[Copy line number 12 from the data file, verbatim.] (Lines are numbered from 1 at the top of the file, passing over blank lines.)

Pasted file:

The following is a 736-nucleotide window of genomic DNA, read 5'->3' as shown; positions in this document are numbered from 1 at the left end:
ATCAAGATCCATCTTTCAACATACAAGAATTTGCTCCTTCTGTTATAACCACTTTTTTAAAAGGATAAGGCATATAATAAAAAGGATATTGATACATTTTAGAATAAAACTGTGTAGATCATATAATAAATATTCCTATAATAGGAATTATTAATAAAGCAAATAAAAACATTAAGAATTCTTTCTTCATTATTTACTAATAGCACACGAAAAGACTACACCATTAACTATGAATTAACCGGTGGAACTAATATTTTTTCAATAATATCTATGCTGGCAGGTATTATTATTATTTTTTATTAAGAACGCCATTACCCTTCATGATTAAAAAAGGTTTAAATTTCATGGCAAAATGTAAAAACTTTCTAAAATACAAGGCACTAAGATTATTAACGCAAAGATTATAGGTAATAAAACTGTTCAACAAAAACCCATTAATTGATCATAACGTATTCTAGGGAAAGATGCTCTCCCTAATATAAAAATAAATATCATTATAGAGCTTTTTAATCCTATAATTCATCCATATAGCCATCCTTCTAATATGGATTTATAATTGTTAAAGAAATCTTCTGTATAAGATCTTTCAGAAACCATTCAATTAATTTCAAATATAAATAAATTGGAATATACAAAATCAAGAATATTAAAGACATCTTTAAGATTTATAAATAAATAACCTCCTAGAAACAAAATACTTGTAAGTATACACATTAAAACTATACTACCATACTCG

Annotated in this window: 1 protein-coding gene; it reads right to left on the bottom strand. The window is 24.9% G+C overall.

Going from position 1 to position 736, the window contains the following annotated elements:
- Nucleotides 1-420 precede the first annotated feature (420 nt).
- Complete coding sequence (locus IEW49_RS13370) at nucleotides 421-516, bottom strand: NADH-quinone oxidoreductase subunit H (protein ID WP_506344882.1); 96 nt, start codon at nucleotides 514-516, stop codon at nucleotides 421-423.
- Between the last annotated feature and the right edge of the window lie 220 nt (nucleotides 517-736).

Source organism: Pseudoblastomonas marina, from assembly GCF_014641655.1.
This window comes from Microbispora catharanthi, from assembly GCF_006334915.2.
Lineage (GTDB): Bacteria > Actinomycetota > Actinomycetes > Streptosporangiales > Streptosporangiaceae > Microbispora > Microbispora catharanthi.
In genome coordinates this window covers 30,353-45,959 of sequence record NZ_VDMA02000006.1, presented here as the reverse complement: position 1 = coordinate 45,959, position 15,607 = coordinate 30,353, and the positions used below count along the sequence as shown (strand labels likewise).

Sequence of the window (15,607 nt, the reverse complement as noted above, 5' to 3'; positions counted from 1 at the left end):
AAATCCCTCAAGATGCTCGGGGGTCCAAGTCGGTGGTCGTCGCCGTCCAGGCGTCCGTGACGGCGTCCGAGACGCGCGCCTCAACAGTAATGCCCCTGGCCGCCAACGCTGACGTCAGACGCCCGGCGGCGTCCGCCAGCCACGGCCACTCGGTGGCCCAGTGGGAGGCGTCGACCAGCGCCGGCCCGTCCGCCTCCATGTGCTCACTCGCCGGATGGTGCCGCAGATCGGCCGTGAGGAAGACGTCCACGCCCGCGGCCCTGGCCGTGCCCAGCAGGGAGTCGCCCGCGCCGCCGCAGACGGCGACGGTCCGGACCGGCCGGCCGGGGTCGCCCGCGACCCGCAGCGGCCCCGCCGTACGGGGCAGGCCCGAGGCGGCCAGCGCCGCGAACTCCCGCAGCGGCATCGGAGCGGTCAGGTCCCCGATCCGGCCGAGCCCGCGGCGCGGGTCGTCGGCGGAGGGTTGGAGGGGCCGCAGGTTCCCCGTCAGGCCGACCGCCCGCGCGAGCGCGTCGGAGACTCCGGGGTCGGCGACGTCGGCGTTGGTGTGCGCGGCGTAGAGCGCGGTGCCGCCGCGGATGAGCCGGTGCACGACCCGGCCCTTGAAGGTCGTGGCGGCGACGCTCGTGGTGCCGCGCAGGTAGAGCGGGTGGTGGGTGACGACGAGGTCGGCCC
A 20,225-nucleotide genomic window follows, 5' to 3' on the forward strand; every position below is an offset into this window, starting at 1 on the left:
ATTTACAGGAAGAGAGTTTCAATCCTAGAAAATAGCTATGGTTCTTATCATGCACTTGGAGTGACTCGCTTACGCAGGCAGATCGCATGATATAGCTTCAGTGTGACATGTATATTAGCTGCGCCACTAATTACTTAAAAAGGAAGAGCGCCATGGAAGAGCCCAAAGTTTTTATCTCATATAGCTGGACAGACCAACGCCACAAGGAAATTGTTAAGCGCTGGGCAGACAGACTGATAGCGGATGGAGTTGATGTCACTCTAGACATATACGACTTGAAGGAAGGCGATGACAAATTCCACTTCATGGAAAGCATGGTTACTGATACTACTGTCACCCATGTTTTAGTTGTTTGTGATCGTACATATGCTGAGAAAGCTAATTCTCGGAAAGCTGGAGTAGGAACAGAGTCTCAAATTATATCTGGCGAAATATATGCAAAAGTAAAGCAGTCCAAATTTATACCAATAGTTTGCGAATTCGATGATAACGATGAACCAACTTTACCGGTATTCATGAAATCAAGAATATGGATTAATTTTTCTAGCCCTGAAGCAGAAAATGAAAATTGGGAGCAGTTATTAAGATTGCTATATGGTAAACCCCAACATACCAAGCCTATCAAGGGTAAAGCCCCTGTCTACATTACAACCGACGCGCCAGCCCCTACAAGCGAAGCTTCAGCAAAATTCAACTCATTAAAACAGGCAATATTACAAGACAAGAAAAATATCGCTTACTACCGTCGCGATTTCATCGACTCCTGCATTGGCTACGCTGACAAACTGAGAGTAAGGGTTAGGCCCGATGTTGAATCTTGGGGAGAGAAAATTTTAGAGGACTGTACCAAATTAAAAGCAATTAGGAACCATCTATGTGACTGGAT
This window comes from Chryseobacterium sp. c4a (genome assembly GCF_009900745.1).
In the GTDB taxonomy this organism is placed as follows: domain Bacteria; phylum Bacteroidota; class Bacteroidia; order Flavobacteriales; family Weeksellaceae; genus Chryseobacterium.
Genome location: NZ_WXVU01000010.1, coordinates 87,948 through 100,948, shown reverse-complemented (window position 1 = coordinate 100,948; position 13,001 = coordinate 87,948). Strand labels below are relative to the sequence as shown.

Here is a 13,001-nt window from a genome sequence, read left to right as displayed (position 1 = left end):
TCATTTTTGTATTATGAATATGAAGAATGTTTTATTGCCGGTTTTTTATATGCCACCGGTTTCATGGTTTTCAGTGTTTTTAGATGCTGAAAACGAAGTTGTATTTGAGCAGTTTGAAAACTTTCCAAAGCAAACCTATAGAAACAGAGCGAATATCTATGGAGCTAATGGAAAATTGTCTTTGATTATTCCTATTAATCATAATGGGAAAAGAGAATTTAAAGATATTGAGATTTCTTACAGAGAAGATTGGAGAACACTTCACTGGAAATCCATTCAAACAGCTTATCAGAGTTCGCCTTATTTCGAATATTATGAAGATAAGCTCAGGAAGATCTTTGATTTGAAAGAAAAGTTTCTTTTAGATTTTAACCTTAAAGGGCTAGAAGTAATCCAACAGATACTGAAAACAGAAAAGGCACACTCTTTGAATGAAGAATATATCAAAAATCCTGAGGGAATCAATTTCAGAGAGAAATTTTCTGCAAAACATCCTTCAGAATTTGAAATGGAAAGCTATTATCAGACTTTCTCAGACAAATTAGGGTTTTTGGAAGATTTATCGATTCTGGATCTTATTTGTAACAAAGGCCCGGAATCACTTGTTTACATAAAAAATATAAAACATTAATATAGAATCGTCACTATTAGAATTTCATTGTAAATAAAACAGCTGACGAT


Sequence of the window (15,607 nt, the reverse complement as noted above, 5' to 3'; positions counted from 1 at the left end):